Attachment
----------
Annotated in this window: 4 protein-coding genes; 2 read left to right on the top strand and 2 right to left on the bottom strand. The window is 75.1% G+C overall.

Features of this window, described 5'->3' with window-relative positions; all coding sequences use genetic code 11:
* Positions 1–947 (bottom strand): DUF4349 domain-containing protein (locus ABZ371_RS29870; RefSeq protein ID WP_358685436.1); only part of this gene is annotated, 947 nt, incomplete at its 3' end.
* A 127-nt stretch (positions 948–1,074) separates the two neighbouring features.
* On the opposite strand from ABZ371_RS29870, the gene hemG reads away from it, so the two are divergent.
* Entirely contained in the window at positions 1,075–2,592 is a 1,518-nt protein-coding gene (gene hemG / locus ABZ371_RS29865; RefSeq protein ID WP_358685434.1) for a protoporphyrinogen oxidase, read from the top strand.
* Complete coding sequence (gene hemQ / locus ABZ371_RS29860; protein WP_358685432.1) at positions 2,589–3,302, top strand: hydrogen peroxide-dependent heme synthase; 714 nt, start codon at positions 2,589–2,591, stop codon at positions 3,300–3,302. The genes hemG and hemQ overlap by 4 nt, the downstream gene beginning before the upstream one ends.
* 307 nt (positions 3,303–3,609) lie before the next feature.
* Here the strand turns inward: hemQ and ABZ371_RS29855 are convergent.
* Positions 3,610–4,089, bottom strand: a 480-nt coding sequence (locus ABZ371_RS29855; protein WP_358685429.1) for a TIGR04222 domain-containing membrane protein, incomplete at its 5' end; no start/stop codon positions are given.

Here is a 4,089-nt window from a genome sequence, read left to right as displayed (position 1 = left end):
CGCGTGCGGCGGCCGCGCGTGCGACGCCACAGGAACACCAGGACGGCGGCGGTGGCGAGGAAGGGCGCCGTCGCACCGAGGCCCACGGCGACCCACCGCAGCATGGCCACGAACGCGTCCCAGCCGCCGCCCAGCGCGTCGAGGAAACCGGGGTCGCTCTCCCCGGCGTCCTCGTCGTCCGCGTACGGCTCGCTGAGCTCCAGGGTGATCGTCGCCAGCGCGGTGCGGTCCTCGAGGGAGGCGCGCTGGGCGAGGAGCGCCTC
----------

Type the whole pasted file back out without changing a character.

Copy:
Annotated in this window: 4 protein-coding genes; 2 read left to right on the top strand and 2 right to left on the bottom strand. The window is 75.1% G+C overall.

Features of this window, described 5'->3' with window-relative positions; all coding sequences use genetic code 11:
* Positions 1–947 (bottom strand): DUF4349 domain-containing protein (locus ABZ371_RS29870; RefSeq protein ID WP_358685436.1); only part of this gene is annotated, 947 nt, incomplete at its 3' end.
* A 127-nt stretch (positions 948–1,074) separates the two neighbouring features.
* On the opposite strand from ABZ371_RS29870, the gene hemG reads away from it, so the two are divergent.
* Entirely contained in the window at positions 1,075–2,592 is a 1,518-nt protein-coding gene (gene hemG / locus ABZ371_RS29865; RefSeq protein ID WP_358685434.1) for a protoporphyrinogen oxidase, read from the top strand.
* Complete coding sequence (gene hemQ / locus ABZ371_RS29860; protein WP_358685432.1) at positions 2,589–3,302, top strand: hydrogen peroxide-dependent heme synthase; 714 nt, start codon at positions 2,589–2,591, stop codon at positions 3,300–3,302. The genes hemG and hemQ overlap by 4 nt, the downstream gene beginning before the upstream one ends.
* 307 nt (positions 3,303–3,609) lie before the next feature.
* Here the strand turns inward: hemQ and ABZ371_RS29855 are convergent.
* Positions 3,610–4,089, bottom strand: a 480-nt coding sequence (locus ABZ371_RS29855; protein WP_358685429.1) for a TIGR04222 domain-containing membrane protein, incomplete at its 5' end; no start/stop codon positions are given.

Here is a 4,089-nt window from a genome sequence, read left to right as displayed (position 1 = left end):
CGCGTGCGGCGGCCGCGCGTGCGACGCCACAGGAACACCAGGACGGCGGCGGTGGCGAGGAAGGGCGCCGTCGCACCGAGGCCCACGGCGACCCACCGCAGCATGGCCACGAACGCGTCCCAGCCGCCGCCCAGCGCGTCGAGGAAACCGGGGTCGCTCTCCCCGGCGTCCTCGTCGTCCGCGTACGGCTCGCTGAGCTCCAGGGTGATCGTCGCCAGCGCGGTGCGGTCCTCGAGGGAGGCGCGCTGGGCGAGGAGCGCCTC